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Museum collections ‘deeply entrenched’ in violence, colonialism, professor says

Lafayette course explores how ‘imperialism,’ ‘looting’ shaped museums

Lafayette College students are being taught that modern museums are instruments of “power,” entrenched in “violence” and colonialism, according to a new anthropology course offered this fall.

Professor Monica Salas Landa, who teaches the “Museum Studies: History, Theory, and Debates” class at the private Pennsylvania university, said she wants to give students a new perspective about museums and their collections.

This month, her class organized an exhibit, “Potential History and Unlearning Imperialism,” with museum objects that have had “imperialist ties erased from them” and “their histories reframed,” The Lafayette student newspaper reported.

Salas Landa said popular museums like the Met and the British Museum often “sanitize” objects and displays in a way that obscures “the very violent context of their extraction.”

The purpose of the class exhibit, which is on display through Dec. 6, “is to address the deeply entrenched violence inherent in museum collections through thought-provoking textual interventions,” she told the college’s news office.

Students presented the information to make people think about where the objects came from and how they were taken, including by using “indigenous names for the objects,” Salas Landa told The Lafayette.

“We do not use quotation marks, because they can be perceived as othering,” she said. “We pay a lot of attention to grammar and to those little details that we don’t notice but end up reproducing imperial ways of writing, of seeing, of thinking.”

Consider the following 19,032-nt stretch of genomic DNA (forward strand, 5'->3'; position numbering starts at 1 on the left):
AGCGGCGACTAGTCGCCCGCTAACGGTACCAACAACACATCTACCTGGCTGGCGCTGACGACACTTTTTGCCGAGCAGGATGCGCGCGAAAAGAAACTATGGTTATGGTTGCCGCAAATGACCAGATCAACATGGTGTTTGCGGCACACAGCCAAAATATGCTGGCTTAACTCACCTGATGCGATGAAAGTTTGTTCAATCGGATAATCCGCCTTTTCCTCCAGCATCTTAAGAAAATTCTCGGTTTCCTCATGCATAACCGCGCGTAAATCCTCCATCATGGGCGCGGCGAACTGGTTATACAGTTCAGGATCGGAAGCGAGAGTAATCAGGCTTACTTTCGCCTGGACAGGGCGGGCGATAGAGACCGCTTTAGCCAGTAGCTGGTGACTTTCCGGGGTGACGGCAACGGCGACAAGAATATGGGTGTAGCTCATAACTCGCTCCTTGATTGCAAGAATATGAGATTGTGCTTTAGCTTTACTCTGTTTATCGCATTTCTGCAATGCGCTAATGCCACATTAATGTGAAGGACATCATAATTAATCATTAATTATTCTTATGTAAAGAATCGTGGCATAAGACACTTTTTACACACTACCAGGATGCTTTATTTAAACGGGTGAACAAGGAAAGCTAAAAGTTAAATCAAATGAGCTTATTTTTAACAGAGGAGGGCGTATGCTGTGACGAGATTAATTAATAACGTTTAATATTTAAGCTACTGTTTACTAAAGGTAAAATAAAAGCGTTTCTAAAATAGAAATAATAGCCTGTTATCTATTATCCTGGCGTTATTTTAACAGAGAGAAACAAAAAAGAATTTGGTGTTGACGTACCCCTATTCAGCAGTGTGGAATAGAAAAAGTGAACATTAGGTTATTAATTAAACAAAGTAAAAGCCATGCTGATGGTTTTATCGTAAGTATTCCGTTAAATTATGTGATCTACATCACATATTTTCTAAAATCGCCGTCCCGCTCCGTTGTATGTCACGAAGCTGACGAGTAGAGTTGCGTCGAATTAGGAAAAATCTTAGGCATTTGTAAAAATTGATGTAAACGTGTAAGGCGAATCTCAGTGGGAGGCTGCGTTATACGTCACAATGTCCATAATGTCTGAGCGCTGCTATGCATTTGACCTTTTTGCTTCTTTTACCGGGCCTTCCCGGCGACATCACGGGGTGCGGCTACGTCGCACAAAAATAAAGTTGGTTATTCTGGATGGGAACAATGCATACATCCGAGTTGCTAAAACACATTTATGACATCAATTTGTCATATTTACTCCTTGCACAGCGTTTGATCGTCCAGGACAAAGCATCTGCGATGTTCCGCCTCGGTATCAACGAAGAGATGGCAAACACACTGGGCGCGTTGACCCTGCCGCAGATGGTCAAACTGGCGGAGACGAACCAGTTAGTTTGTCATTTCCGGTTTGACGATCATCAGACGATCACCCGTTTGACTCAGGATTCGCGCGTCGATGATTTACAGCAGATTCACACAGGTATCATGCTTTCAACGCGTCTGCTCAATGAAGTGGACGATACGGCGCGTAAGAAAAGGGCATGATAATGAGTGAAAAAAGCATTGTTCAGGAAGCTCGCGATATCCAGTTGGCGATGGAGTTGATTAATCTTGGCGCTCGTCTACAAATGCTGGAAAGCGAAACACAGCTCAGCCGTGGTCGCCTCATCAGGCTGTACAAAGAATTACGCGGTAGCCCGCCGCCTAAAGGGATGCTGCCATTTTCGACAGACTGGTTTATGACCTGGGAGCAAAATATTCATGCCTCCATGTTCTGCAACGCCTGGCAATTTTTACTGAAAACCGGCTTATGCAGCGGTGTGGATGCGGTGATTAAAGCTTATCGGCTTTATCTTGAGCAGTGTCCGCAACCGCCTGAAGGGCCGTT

Salas Landa added: “Most of these objects were extracted under very violent circumstances. This very violent process of extraction was tied to imperial projects.”

Offered for the first time this fall, the anthropology class teaches students to think about the modern museum “as an instrument and technology of power,” according to the course description.

The course involves discussions about “how the practices and ideologies of colonialism, looting, and exploitation have shaped the construction of museums and their collections since the cabinets of curiosities of the Enlightenment.”

It also asks students to consider if “museums can be transformed into spaces for restitution, repatriation, community building, and the unlearning of the imperial foundations of knowledge.”

Other colleges also are adding DEI thought into anthropology and museum curation courses. Tufts University began offering an Anti-Racist Curatorial Practice certificate in 2022, The College Fix reported.

MORE: Archaeology’s woke trend: Obtain consent from someone who’s dead to study their bones

IMAGE: Lafayette College Library/Instagram

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About the Author
Micaiah Bilger is an assistant editor at The College Fix.